Monday, February 06, 2006

NSA traffic analysis: the seduction of data and the creation of conspiracy

I heard a part of the senate hearings on the NSA intercepts today. The GOP Senator was lobbing softball questions at the Bush attorney, who answered them well and carefully. Of course none of the questions were about the more interesting issue -- how the intercepts are selected and whether that process is legal. Cringely, who's done some good summaries to date, adds a bit more to the picture:
PBS | I, Cringely . February 2, 2006

... last thought comes from an old friend of mine who is conservative in the very best sense and knows what he is writing about:

"Traffic analysis, at the NSA? I'm tempted to be sarcastic, but I won't be. As you might know, I started a company a few years ago with a former NSA guy -- somebody who was a cryptographer and Russian linguist on those submarines that snuck into Soviet harbors to tap their phone lines -- and we applied traffic analysis to Internet discussion groups to identify opinion leaders, conversation trends and so forth. We used a lot of techniques that were developed or applied to law enforcement. And we didn't use anything that violated anybody's security clearances... really!

"(My company) was acquired by a business intelligence company funded by the CIA venture capital outfit. Apparently the stuff I invented is now in the hands of a couple of intelligence agencies, including Homeland Security.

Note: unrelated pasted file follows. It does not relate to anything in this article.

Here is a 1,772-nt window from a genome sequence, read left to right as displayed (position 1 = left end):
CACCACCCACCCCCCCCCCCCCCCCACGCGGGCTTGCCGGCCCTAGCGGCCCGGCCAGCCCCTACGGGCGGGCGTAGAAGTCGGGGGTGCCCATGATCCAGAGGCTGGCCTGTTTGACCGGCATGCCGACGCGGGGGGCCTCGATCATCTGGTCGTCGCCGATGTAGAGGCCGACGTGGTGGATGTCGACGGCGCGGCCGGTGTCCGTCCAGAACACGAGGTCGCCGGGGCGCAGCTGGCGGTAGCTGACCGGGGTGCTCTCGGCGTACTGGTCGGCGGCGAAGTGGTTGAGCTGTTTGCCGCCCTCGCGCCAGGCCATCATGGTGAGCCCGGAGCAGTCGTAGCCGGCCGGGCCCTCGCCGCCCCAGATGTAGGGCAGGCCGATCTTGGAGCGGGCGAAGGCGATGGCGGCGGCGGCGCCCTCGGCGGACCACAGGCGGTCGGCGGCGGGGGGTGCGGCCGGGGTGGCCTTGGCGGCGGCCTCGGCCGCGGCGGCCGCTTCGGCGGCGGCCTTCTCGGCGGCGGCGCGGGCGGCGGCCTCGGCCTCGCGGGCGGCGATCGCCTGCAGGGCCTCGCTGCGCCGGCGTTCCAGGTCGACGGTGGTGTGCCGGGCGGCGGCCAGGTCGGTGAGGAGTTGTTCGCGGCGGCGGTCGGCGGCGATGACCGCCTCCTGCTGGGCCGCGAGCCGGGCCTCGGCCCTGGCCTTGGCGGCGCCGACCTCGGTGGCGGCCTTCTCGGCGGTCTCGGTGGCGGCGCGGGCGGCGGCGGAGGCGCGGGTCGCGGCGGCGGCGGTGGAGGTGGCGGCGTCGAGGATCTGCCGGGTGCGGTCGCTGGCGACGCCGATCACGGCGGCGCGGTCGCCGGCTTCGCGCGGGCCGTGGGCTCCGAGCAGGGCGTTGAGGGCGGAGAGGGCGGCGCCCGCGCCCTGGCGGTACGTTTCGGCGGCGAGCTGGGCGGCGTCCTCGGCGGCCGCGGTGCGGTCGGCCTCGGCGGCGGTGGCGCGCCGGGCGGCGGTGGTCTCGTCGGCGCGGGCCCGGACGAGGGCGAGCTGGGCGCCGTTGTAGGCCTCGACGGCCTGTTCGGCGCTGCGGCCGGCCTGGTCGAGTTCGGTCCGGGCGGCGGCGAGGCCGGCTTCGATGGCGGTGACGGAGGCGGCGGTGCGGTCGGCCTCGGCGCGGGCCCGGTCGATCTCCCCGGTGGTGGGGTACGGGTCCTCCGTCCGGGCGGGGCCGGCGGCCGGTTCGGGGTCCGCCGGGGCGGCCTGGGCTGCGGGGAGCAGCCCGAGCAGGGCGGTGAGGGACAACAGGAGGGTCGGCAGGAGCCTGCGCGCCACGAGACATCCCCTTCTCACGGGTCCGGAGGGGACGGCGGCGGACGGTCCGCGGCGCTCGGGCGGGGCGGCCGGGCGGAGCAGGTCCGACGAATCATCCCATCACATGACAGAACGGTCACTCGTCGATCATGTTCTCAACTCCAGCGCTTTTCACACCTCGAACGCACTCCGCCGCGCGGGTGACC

"I'll tell you what I think the most troubling thing about all this is. It's easy to see whatever pattern you're looking for. It's like curve fitting in the stock market -- looks beautiful historically and maybe even in the short run, but it's a disaster in the making. So we have these guys running the country who saw a non-existent pattern in Iraq that justified a war ... and now we're going to give them software that will make it easy to create the illusion of patterns of conspiracy.

"Your friend from the NSA was right, but it's worse than he suggests. It's not just that social network analysis casts a wide net. It's that without oversight by people who really grasp the mathematics and have some distance from the whole thing, they're going to see patterns where there aren't any.

"They have a history of that."

The history of lie detector testing is informative. Current lie detector technology is very unreliable. It falsely implicates and falsely absolves. It's only somewhat better than a random guess, and some observers do better without the technology. Nonetheless, it is immensely abused by law enforcement. We can expect the NSA, FBI, and CIA to make the same mistakes with traffic monitoring technologies. Geeks don't get promoted in these agencies, and only geeks understand the limitations of this technology.

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